The Fiber Optic Association

August 1, 2023
The Fiber Optic Association

The Fiber Optic Association

Setting global certification standards for fiber optics professionals


Setting the industry standard and leveling the fiber optic field with certification solutions

There was a glaring need for certification within the fiber optics field in the mid-1990s which gave rise to a group of leaders within the industry who were instrumental in changing the way professionals are judged. With the formation of an organization dedicated solely to getting them certified to build networks that would power the future, The Fiber Optics Association was born.

The Fiber Optics Association (FOA) is an international non-profit educational body that functions more as a society than a trade group. Its charter is to promote professionalism in fiber optics through education, certification, and standards. FOA is the most widely recognized certifying body for fiber optic technicians worldwide. It has more than a quarter-century of collective experience in developing the fiber optic workforce around the world.

FOA was truly ahead of its time. The organization was founded in 1995 by a dozen prominent fiber optics trainers and leaders from the fiber optic industry, education, and government. They wanted to create a professional organization for fiber optics with the goal of building a competent workforce needed by the fiber optic industry. This is as important in 2023 as it was in 1995 because serious errors can occur when professionals in the fiber optics field tackle projects they are not professionally trained for.

Then and now, hiring in the fiber optics field can be a challenge because it requires specialized knowledge that cannot be truly gained without proper education. That effort to build an educated workforce took hold at the university and technical school levels in the 1990s, with early support for the FOA provided by many notable experts, such as the head trainer of the U.S. Air Force and the head of standards for the U.S. Navy.

The Fiber Optic Association

Jim Hayes

Even more so, the FOA was also created as a source of independent certification to be used by the industry. It has grown to now being involved in numerous activities to educate the world about fiber optics and certify the workers who design, build and operate its fiber optic networks.

The FOA has essentially created a knowledge base with a worldwide network of experts to create an extensive, noncommercial, reliable knowledge base that is shared with all those working in the field. According to FOA President Jim Hayes, who is also one of the founders, the FOA partners with institutions and organizations globally to conduct training that helps professionals gain the certification they need. This technical information is offered through the FOA website along with textbooks, a Reference Guide, videos on YouTube, and social media posts to its professionals.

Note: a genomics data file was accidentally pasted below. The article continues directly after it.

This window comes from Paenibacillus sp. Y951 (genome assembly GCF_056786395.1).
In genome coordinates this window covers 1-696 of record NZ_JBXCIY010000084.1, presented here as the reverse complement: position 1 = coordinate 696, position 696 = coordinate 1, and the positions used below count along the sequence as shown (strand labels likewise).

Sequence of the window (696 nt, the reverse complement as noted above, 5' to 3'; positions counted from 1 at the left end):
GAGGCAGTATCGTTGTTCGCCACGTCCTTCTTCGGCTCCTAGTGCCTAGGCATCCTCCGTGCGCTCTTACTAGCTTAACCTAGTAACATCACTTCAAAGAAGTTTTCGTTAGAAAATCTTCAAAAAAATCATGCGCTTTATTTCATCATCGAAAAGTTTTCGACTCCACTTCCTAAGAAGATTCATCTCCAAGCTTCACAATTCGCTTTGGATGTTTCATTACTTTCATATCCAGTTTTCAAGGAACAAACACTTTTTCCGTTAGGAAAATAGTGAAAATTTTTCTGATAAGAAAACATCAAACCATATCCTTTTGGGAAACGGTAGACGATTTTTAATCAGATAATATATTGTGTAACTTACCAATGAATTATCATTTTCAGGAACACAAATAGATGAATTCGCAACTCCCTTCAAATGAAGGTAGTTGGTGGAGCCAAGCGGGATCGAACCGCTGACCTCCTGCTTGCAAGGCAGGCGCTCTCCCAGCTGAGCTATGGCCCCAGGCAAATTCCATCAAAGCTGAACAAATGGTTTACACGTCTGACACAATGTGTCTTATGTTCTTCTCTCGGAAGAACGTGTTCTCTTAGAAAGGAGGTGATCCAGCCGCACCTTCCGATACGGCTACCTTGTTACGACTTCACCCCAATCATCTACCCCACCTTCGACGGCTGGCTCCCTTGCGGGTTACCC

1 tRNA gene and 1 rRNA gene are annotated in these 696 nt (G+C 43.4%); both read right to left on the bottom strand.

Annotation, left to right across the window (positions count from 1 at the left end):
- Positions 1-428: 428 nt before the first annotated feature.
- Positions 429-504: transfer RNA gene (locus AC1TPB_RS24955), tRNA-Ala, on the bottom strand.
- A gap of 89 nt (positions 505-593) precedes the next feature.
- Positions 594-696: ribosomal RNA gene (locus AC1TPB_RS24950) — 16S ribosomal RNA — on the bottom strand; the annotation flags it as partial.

“In order to create our own certification, we needed to have a library of our own reference materials,” Hayes says. He authored the first fiber optics certification book in 1997 that highlighted the knowledge, skills and abilities, and technical knowledge needed for success in the field.

After the FOA was formed, Hayes and other early adopters were running industry-wide conferences for fiber optics by the late 1990s. “We’d build a fiber optics surveillance system right there in a hotel room where (the conference) was held,” says Hayes.

Yet, even when it was formed in the mid-1990s, FOA was created as a virtual organization. It has never had a true brick-and-mortar headquarters, with Hayes and his wife moving its “headquarters” (which is also their home) from Boston out to Santa Monica, California, around a decade after the association was founded. He is proud of the fact that the FOA was one of the first professional societies to start after the wide commercialization of the Internet began.

The FOA was chartered as a non-profit and remains so today. Says Hayes, “Our goals haven’t changed in nearly 30 years, and I don’t expect they will anytime soon.” Between that non-profit status and its remote existence, the FOA has successfully maintained a low overhead, thus reinvesting fees and income into growth and education.

The Fiber Optic Association